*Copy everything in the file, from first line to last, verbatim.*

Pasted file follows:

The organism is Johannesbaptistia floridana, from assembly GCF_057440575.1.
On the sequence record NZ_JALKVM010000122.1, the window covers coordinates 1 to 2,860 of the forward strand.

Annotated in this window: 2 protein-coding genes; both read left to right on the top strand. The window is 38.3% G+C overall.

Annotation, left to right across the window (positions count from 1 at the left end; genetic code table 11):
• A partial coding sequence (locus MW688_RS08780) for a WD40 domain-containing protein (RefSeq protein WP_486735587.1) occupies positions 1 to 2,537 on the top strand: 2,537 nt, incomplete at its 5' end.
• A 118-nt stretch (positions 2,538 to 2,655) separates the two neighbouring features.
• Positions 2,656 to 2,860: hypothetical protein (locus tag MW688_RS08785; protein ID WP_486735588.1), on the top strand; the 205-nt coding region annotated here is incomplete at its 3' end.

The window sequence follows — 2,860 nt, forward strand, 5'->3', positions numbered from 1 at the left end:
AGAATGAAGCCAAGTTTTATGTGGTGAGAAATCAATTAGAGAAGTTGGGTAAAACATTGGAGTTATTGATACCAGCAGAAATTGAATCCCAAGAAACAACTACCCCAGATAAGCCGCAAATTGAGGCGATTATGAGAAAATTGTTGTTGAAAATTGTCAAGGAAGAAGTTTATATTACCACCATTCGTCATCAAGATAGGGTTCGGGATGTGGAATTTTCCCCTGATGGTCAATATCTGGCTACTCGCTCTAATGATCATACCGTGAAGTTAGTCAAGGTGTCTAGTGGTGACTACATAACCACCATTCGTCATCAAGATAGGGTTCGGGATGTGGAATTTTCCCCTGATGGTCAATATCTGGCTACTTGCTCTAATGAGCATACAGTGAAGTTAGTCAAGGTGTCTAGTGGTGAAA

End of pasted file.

The organism is Johannesbaptistia floridana, from assembly GCF_057440575.1.
On the sequence record NZ_JALKVM010000122.1, the window covers coordinates 1 to 2,860 of the forward strand.

Annotated in this window: 2 protein-coding genes; both read left to right on the top strand. The window is 38.3% G+C overall.

Annotation, left to right across the window (positions count from 1 at the left end; genetic code table 11):
• A partial coding sequence (locus MW688_RS08780) for a WD40 domain-containing protein (RefSeq protein WP_486735587.1) occupies positions 1 to 2,537 on the top strand: 2,537 nt, incomplete at its 5' end.
• A 118-nt stretch (positions 2,538 to 2,655) separates the two neighbouring features.
• Positions 2,656 to 2,860: hypothetical protein (locus tag MW688_RS08785; protein ID WP_486735588.1), on the top strand; the 205-nt coding region annotated here is incomplete at its 3' end.

The window sequence follows — 2,860 nt, forward strand, 5'->3', positions numbered from 1 at the left end:
AGAATGAAGCCAAGTTTTATGTGGTGAGAAATCAATTAGAGAAGTTGGGTAAAACATTGGAGTTATTGATACCAGCAGAAATTGAATCCCAAGAAACAACTACCCCAGATAAGCCGCAAATTGAGGCGATTATGAGAAAATTGTTGTTGAAAATTGTCAAGGAAGAAGTTTATATTACCACCATTCGTCATCAAGATAGGGTTCGGGATGTGGAATTTTCCCCTGATGGTCAATATCTGGCTACTCGCTCTAATGATCATACCGTGAAGTTAGTCAAGGTGTCTAGTGGTGACTACATAACCACCATTCGTCATCAAGATAGGGTTCGGGATGTGGAATTTTCCCCTGATGGTCAATATCTGGCTACTTGCTCTAATGAGCATACAGTGAAGTTAGTCAAGGTGTCTAGTGGTGAAA